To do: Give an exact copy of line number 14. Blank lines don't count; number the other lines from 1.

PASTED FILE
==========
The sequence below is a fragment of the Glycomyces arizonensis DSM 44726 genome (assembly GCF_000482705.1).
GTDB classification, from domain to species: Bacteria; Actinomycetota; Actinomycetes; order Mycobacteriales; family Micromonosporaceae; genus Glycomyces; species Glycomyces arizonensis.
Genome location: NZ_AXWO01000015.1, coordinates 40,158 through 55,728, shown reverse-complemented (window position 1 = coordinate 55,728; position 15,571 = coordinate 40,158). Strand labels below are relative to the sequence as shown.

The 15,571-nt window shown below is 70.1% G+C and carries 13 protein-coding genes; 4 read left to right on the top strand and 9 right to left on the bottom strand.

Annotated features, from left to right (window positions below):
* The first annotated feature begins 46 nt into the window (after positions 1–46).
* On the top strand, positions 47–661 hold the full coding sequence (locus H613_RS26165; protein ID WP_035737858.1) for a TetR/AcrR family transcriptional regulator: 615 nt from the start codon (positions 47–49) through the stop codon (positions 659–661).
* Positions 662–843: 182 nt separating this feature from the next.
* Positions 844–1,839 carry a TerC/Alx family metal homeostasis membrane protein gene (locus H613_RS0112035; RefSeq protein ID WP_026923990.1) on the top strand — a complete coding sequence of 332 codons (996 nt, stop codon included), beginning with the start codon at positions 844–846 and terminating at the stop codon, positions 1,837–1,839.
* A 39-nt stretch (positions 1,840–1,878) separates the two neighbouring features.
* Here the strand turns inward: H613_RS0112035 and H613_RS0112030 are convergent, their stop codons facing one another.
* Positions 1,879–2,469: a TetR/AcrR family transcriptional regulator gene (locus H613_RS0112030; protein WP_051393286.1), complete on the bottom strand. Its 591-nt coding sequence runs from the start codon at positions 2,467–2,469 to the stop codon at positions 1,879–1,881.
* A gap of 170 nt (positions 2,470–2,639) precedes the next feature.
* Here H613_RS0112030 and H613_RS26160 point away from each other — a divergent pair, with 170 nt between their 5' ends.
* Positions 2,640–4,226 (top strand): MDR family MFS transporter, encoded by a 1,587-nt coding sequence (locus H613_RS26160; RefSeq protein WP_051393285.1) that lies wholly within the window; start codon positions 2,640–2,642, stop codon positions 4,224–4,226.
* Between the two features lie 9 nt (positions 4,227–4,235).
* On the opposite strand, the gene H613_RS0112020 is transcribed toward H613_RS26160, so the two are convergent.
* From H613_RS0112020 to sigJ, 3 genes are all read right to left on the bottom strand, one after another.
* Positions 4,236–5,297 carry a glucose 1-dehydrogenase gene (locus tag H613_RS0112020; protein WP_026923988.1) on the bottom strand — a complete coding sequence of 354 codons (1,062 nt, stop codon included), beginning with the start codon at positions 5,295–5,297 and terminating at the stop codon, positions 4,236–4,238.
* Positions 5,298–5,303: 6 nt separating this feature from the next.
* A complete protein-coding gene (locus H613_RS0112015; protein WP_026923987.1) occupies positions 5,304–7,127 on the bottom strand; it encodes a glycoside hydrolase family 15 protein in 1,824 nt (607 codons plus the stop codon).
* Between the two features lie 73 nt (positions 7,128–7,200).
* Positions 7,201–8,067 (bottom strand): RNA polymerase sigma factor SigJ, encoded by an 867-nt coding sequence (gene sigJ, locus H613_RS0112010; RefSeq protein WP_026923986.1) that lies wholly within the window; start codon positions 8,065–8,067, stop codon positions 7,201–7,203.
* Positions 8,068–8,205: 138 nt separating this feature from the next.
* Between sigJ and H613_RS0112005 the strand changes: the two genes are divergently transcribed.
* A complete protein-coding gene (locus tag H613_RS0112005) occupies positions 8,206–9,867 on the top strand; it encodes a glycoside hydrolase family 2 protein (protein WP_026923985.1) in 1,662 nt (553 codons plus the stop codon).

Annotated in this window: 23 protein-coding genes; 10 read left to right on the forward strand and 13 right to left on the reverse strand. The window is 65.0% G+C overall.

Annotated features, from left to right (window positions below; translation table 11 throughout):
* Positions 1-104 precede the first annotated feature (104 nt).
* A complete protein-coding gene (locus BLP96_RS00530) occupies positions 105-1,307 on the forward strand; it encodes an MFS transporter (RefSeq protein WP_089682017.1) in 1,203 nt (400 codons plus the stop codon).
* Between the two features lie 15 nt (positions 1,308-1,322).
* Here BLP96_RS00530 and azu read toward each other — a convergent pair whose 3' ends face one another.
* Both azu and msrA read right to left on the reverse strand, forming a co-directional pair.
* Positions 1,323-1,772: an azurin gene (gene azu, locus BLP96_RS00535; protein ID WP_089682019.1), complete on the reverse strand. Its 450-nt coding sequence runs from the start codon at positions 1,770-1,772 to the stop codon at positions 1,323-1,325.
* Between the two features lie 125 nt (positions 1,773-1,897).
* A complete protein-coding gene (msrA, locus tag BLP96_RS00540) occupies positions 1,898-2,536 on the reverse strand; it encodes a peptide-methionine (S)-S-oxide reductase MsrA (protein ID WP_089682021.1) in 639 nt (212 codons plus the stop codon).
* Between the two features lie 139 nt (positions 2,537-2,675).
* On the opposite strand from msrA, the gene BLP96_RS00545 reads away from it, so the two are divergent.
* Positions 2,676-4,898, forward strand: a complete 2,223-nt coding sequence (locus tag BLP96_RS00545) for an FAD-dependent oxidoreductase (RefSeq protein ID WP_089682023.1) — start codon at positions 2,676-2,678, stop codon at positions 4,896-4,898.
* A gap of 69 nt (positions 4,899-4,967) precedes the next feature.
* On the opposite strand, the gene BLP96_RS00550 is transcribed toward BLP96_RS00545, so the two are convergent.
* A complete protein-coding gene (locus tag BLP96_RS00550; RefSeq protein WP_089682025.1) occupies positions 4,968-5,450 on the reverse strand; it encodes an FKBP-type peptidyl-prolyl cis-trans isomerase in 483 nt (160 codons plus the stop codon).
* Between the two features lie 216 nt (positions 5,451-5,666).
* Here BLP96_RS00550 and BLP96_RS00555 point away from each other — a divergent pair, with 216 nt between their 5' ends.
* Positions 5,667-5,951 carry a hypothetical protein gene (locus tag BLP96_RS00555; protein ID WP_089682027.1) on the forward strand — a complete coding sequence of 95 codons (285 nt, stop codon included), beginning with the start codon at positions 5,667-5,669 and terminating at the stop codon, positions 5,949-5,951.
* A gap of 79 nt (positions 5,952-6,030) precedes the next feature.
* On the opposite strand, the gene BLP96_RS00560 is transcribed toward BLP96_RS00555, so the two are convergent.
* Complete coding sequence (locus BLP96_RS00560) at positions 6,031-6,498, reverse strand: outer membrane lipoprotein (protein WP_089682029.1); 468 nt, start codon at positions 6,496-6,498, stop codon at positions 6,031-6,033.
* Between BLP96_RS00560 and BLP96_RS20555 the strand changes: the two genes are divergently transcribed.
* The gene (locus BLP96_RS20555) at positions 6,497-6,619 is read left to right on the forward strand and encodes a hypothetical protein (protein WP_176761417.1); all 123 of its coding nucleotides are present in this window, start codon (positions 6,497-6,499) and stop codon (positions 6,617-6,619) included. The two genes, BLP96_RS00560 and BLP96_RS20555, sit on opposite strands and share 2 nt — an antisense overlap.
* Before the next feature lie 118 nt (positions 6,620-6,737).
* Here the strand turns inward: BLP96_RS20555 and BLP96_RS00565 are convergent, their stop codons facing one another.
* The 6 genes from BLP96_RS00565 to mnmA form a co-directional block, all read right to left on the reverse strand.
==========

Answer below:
* Here H613_RS0112030 and H613_RS26160 point away from each other — a divergent pair, with 170 nt between their 5' ends.